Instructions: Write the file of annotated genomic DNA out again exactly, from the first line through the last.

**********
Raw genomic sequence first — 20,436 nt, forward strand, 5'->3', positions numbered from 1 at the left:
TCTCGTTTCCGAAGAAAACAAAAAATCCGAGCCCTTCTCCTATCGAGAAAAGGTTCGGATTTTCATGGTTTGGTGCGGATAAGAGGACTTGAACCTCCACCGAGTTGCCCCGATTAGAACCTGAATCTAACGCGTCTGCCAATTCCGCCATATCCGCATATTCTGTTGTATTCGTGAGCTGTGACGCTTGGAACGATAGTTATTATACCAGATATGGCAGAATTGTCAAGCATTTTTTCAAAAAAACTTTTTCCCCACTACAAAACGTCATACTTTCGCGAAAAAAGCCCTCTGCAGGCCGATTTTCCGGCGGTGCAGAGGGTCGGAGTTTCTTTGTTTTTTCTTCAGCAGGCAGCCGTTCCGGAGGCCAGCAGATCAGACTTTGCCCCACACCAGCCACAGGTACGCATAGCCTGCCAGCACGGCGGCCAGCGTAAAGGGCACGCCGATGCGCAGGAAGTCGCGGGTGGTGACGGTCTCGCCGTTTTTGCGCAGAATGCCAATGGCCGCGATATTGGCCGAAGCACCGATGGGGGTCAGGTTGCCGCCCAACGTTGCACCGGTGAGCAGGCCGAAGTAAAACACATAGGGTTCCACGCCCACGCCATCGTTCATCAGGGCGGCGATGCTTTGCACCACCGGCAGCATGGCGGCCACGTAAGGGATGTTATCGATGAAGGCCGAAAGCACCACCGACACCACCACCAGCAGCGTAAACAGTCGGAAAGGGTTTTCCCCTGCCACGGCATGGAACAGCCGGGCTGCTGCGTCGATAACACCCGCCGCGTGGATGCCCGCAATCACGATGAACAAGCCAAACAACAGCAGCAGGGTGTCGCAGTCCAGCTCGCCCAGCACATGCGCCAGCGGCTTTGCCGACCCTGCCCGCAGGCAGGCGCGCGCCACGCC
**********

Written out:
Raw genomic sequence first — 20,436 nt, forward strand, 5'->3', positions numbered from 1 at the left:
TCTCGTTTCCGAAGAAAACAAAAAATCCGAGCCCTTCTCCTATCGAGAAAAGGTTCGGATTTTCATGGTTTGGTGCGGATAAGAGGACTTGAACCTCCACCGAGTTGCCCCGATTAGAACCTGAATCTAACGCGTCTGCCAATTCCGCCATATCCGCATATTCTGTTGTATTCGTGAGCTGTGACGCTTGGAACGATAGTTATTATACCAGATATGGCAGAATTGTCAAGCATTTTTTCAAAAAAACTTTTTCCCCACTACAAAACGTCATACTTTCGCGAAAAAAGCCCTCTGCAGGCCGATTTTCCGGCGGTGCAGAGGGTCGGAGTTTCTTTGTTTTTTCTTCAGCAGGCAGCCGTTCCGGAGGCCAGCAGATCAGACTTTGCCCCACACCAGCCACAGGTACGCATAGCCTGCCAGCACGGCGGCCAGCGTAAAGGGCACGCCGATGCGCAGGAAGTCGCGGGTGGTGACGGTCTCGCCGTTTTTGCGCAGAATGCCAATGGCCGCGATATTGGCCGAAGCACCGATGGGGGTCAGGTTGCCGCCCAACGTTGCACCGGTGAGCAGGCCGAAGTAAAACACATAGGGTTCCACGCCCACGCCATCGTTCATCAGGGCGGCGATGCTTTGCACCACCGGCAGCATGGCGGCCACGTAAGGGATGTTATCGATGAAGGCCGAAAGCACCACCGACACCACCACCAGCAGCGTAAACAGTCGGAAAGGGTTTTCCCCTGCCACGGCATGGAACAGCCGGGCTGCTGCGTCGATAACACCCGCCGCGTGGATGCCCGCAATCACGATGAACAAGCCAAACAACAGCAGCAGGGTGTCGCAGTCCAGCTCGCCCAGCACATGCGCCAGCGGCTTTGCCGACCCTGCCCGCAGGCAGGCGCGCGCCACGCC